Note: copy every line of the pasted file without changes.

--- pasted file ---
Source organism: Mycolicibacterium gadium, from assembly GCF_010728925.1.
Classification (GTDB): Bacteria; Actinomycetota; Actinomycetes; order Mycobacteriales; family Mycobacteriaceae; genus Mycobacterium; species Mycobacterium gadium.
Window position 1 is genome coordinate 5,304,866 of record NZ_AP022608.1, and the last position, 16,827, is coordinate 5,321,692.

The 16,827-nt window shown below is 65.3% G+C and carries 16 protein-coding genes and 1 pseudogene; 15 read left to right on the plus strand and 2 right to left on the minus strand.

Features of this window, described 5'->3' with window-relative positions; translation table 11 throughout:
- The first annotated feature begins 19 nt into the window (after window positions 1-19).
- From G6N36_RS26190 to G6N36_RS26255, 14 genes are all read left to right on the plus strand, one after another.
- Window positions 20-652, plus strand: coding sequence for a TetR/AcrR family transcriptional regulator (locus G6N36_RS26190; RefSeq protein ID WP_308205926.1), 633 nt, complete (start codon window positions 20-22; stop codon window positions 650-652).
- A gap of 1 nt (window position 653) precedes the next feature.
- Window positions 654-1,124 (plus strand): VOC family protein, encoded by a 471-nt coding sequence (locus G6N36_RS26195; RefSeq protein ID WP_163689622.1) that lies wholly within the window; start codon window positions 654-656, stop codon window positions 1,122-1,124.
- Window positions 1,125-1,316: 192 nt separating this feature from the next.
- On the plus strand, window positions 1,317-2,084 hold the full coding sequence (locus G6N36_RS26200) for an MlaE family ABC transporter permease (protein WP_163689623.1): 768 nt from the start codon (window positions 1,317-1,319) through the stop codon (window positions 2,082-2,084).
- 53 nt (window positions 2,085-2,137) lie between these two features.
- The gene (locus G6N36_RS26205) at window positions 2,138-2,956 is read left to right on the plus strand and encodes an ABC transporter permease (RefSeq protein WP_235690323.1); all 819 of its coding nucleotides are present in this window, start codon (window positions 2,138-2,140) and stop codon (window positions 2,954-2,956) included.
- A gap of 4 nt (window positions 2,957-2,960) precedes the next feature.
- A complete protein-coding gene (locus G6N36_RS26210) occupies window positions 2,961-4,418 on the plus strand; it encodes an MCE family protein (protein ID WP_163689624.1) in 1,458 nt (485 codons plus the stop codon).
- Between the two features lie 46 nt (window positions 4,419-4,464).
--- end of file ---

Source organism: Mycolicibacterium gadium, from assembly GCF_010728925.1.
Classification (GTDB): Bacteria; Actinomycetota; Actinomycetes; order Mycobacteriales; family Mycobacteriaceae; genus Mycobacterium; species Mycobacterium gadium.
Window position 1 is genome coordinate 5,304,866 of record NZ_AP022608.1, and the last position, 16,827, is coordinate 5,321,692.

The 16,827-nt window shown below is 65.3% G+C and carries 16 protein-coding genes and 1 pseudogene; 15 read left to right on the plus strand and 2 right to left on the minus strand.

Features of this window, described 5'->3' with window-relative positions; translation table 11 throughout:
- The first annotated feature begins 19 nt into the window (after window positions 1-19).
- From G6N36_RS26190 to G6N36_RS26255, 14 genes are all read left to right on the plus strand, one after another.
- Window positions 20-652, plus strand: coding sequence for a TetR/AcrR family transcriptional regulator (locus G6N36_RS26190; RefSeq protein ID WP_308205926.1), 633 nt, complete (start codon window positions 20-22; stop codon window positions 650-652).
- A gap of 1 nt (window position 653) precedes the next feature.
- Window positions 654-1,124 (plus strand): VOC family protein, encoded by a 471-nt coding sequence (locus G6N36_RS26195; RefSeq protein ID WP_163689622.1) that lies wholly within the window; start codon window positions 654-656, stop codon window positions 1,122-1,124.
- Window positions 1,125-1,316: 192 nt separating this feature from the next.
- On the plus strand, window positions 1,317-2,084 hold the full coding sequence (locus G6N36_RS26200) for an MlaE family ABC transporter permease (protein WP_163689623.1): 768 nt from the start codon (window positions 1,317-1,319) through the stop codon (window positions 2,082-2,084).
- 53 nt (window positions 2,085-2,137) lie between these two features.
- The gene (locus G6N36_RS26205) at window positions 2,138-2,956 is read left to right on the plus strand and encodes an ABC transporter permease (RefSeq protein WP_235690323.1); all 819 of its coding nucleotides are present in this window, start codon (window positions 2,138-2,140) and stop codon (window positions 2,954-2,956) included.
- A gap of 4 nt (window positions 2,957-2,960) precedes the next feature.
- A complete protein-coding gene (locus G6N36_RS26210) occupies window positions 2,961-4,418 on the plus strand; it encodes an MCE family protein (protein ID WP_163689624.1) in 1,458 nt (485 codons plus the stop codon).
- Between the two features lie 46 nt (window positions 4,419-4,464).